Home > Gaming > Rebuilding Vampire: Joy & Sorrow

Rebuilding Vampire: Joy & Sorrow

As I have already mentioned, at the crux of the tragic story of the vampire is the fact that they are on a downward spiral towards damnation, destined to destroy all that they held dear. If you read through the comments on the previous two posts in this series you will find that over and over we keep going back to the simple, and very important, idea of why should one care about the vampire’s journey on the road of dwindling Humanity. Or put another way, why should I (the player of the vampire character) care about the loss of Humanity? Why stall it? Why not give in to the beast?

There are traits in the two Vampire games that sort of deal with this. In VtM we have the traits of Nature and Demeanor, which basically sum up what your behavioral essence is on the inside and how you project yourself to the world. These are good to help shape how you want to play your character, but they really don’t say much about who your character is, which ultimately is what we’re driving at when looking for the reasons to cling to Humanity. VtR uses Virtue and Vice to replace Nature/Demeanor. I like the contrast of these two traits because, while they can help you shape how you play the character, they now say something about who this character is, if maybe a bit indirectly. The Virtue/Vice split also hearkens back to classical philosophical thought, something I can totally dig. Both of these sets of traits, however, have the same drawback for me: they are too vague. This is great for the games in which they are used, as a limited number of combinations can be used to represent virtually endless characterizations across a number of games sharing the same basic system, but for what I’m seeking to do, I want something that’s a hell of a lot more focused.

For my rebuild, I want to take the idea that these stats presented in each game, and have something that serves a similar function but that speaks more – nay, speaks directly, at who the character is. I don’t want traits that merely suggest how to play the character, but something that when you read it you immediately know in some way what this character is all about.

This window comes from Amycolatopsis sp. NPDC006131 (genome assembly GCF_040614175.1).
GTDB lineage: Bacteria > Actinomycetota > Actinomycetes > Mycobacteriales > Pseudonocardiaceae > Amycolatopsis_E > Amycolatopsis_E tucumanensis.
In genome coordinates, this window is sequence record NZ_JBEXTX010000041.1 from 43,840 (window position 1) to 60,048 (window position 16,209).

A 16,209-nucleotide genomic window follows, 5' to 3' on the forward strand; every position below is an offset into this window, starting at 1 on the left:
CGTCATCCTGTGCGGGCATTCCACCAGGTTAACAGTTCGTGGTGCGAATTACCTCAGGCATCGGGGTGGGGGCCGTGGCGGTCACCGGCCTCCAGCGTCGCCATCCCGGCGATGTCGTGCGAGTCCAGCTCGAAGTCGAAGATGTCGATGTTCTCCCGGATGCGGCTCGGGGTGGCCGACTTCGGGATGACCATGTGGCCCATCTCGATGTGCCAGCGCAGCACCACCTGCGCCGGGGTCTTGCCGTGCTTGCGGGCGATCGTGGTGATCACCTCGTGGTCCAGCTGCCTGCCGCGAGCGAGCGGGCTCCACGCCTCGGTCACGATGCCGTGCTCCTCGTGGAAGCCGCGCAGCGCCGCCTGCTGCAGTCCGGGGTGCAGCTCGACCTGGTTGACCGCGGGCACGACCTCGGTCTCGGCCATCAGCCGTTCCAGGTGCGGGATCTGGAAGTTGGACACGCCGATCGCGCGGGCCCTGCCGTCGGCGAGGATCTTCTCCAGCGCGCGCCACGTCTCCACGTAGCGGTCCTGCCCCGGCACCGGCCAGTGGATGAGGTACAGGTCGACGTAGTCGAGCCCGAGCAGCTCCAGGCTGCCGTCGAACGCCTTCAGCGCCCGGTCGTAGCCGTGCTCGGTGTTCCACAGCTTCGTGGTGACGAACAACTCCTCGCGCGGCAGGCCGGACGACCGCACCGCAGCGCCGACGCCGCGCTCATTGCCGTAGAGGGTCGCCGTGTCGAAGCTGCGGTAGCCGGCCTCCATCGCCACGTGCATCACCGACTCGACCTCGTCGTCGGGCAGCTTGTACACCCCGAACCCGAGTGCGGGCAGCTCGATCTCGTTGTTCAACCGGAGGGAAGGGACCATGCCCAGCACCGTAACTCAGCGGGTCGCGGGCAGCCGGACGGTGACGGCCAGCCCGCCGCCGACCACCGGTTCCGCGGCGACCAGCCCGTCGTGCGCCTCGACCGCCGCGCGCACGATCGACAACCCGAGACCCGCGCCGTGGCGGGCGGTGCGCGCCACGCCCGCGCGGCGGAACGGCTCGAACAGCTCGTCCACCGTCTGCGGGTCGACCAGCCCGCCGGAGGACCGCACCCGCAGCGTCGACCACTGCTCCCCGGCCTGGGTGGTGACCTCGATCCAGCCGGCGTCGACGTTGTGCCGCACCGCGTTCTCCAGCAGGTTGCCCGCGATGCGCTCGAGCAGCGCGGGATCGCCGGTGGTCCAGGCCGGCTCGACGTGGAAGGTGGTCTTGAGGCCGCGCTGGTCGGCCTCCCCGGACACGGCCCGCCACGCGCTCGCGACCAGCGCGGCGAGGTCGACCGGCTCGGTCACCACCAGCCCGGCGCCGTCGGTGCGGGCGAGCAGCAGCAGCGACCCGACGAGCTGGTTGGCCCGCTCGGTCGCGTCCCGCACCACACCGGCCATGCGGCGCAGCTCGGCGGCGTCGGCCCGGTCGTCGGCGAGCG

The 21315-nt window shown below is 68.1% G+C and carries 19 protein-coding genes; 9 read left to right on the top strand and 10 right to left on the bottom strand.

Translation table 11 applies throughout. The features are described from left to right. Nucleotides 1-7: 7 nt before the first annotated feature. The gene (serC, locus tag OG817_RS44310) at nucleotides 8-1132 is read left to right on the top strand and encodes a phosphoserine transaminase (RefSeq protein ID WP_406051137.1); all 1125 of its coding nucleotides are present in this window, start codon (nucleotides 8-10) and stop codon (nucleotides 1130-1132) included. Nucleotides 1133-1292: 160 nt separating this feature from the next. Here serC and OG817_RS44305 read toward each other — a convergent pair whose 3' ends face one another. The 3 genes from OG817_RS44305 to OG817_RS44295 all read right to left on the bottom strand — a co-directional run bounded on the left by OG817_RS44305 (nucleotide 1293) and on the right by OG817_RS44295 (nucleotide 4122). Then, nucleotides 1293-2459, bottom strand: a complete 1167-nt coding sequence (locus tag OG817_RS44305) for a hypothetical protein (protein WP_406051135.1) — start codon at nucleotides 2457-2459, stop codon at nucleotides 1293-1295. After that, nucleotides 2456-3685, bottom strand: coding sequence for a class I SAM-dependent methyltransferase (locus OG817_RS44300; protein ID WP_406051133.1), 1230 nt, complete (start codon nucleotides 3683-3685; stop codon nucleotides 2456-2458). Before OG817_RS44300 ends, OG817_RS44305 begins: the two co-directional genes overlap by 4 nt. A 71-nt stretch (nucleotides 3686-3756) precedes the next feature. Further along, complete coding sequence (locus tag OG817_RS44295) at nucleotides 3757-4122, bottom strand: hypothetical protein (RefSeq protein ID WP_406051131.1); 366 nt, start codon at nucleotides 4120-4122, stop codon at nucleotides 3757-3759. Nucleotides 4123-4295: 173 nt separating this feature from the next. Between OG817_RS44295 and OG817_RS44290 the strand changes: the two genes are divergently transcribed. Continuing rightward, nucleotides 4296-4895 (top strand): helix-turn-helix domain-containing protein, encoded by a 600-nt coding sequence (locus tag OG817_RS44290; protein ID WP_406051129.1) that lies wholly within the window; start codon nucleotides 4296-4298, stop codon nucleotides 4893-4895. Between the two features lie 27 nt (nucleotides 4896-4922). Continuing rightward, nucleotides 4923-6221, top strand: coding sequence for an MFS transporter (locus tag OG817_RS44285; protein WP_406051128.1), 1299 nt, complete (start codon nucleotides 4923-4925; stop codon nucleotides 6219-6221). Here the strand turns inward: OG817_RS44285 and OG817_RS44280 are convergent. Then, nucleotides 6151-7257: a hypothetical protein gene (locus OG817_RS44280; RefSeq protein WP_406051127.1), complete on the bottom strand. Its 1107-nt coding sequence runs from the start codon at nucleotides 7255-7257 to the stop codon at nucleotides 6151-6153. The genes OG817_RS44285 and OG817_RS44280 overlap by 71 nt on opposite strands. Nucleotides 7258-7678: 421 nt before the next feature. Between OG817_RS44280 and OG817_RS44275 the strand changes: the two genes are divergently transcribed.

Mick Bradley brought up a very powerful quote that I think sums up the theme of a vampire game:

“When the fall is all there is, it matters.”

(- Prince Richard; The Lion In Winter, 1968)

That right there is the driving theme for what I’m trying to accomplish, and when it comes to vampires struggling with their Humanity, how it matters is thanks to two important traits: their Joy and their Sorrow.

If I have defined the ebb and flow of Humanity as the character’s struggle to maintain the virtues that define us as human, it is these two traits that provide the basic reason why even engage in this struggle.

A character’s Joy is the one thing that they truly and honestly love in the world, be it a person, item, location or idea. This is the one thing they would save from a burning building, so to speak, the one thing that is the embodiment of love, of something good, for them; the one thing that makes their undead heart beat. It is also the thing that is most at risk of being destroyed by their own hand as they descend into the maw of the beast.

A character’s Sorrow is the one thing they regret in the world from having become a vampire. This is the one thing that truly causes them a sense of loss and despair, and which their new nature as a vampire pretty much means they will never have or achieve. This is the wound where the beast pours salt and iodine then sticks its talon for good measure.

These traits are flags for the GM that say “this is what’s important to my character, and this is where I want you to hurt me as we play this tragedy.” For the player, these traits help define the character be more than just a bloodsucking monster with some cool powers, bringing into sharp focus why they should struggle to maintain their dwindling Humanity.